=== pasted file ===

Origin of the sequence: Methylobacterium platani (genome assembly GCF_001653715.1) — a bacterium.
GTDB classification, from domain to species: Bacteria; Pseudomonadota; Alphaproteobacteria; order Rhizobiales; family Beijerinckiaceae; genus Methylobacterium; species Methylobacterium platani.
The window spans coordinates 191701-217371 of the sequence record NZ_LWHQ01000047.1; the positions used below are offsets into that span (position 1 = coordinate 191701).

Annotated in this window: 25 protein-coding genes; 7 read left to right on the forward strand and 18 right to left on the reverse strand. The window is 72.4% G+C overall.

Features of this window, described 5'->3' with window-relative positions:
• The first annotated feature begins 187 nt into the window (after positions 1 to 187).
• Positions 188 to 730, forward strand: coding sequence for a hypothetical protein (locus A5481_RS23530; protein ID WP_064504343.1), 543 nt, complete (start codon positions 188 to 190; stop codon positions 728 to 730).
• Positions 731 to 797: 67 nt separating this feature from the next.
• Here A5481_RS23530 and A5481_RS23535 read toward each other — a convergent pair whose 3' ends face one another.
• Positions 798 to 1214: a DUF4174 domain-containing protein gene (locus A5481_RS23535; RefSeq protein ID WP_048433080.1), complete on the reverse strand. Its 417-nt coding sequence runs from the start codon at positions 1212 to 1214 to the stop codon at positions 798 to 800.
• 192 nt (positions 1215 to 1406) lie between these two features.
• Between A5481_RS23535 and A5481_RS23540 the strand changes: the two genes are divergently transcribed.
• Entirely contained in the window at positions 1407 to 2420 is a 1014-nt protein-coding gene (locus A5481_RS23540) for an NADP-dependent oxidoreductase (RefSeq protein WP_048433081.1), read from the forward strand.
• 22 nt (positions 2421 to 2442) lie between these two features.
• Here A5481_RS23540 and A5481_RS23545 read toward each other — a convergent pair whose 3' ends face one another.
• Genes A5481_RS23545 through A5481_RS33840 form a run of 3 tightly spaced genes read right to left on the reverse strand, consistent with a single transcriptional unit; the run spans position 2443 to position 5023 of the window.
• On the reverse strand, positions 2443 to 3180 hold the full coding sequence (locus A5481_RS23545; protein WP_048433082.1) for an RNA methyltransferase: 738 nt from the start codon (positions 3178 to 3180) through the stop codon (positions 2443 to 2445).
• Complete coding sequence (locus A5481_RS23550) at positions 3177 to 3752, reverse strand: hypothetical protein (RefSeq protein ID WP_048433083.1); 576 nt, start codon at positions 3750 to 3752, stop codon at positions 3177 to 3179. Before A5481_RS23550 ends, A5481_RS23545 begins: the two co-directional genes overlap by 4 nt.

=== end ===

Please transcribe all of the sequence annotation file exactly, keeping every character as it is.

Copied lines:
Origin of the sequence: Methylobacterium platani (genome assembly GCF_001653715.1) — a bacterium.
GTDB classification, from domain to species: Bacteria; Pseudomonadota; Alphaproteobacteria; order Rhizobiales; family Beijerinckiaceae; genus Methylobacterium; species Methylobacterium platani.
The window spans coordinates 191701-217371 of the sequence record NZ_LWHQ01000047.1; the positions used below are offsets into that span (position 1 = coordinate 191701).

Annotated in this window: 25 protein-coding genes; 7 read left to right on the forward strand and 18 right to left on the reverse strand. The window is 72.4% G+C overall.

Features of this window, described 5'->3' with window-relative positions:
• The first annotated feature begins 187 nt into the window (after positions 1 to 187).
• Positions 188 to 730, forward strand: coding sequence for a hypothetical protein (locus A5481_RS23530; protein ID WP_064504343.1), 543 nt, complete (start codon positions 188 to 190; stop codon positions 728 to 730).
• Positions 731 to 797: 67 nt separating this feature from the next.
• Here A5481_RS23530 and A5481_RS23535 read toward each other — a convergent pair whose 3' ends face one another.
• Positions 798 to 1214: a DUF4174 domain-containing protein gene (locus A5481_RS23535; RefSeq protein ID WP_048433080.1), complete on the reverse strand. Its 417-nt coding sequence runs from the start codon at positions 1212 to 1214 to the stop codon at positions 798 to 800.
• 192 nt (positions 1215 to 1406) lie between these two features.
• Between A5481_RS23535 and A5481_RS23540 the strand changes: the two genes are divergently transcribed.
• Entirely contained in the window at positions 1407 to 2420 is a 1014-nt protein-coding gene (locus A5481_RS23540) for an NADP-dependent oxidoreductase (RefSeq protein WP_048433081.1), read from the forward strand.
• 22 nt (positions 2421 to 2442) lie between these two features.
• Here A5481_RS23540 and A5481_RS23545 read toward each other — a convergent pair whose 3' ends face one another.
• Genes A5481_RS23545 through A5481_RS33840 form a run of 3 tightly spaced genes read right to left on the reverse strand, consistent with a single transcriptional unit; the run spans position 2443 to position 5023 of the window.
• On the reverse strand, positions 2443 to 3180 hold the full coding sequence (locus A5481_RS23545; protein WP_048433082.1) for an RNA methyltransferase: 738 nt from the start codon (positions 3178 to 3180) through the stop codon (positions 2443 to 2445).
• Complete coding sequence (locus A5481_RS23550) at positions 3177 to 3752, reverse strand: hypothetical protein (RefSeq protein ID WP_048433083.1); 576 nt, start codon at positions 3750 to 3752, stop codon at positions 3177 to 3179. Before A5481_RS23550 ends, A5481_RS23545 begins: the two co-directional genes overlap by 4 nt.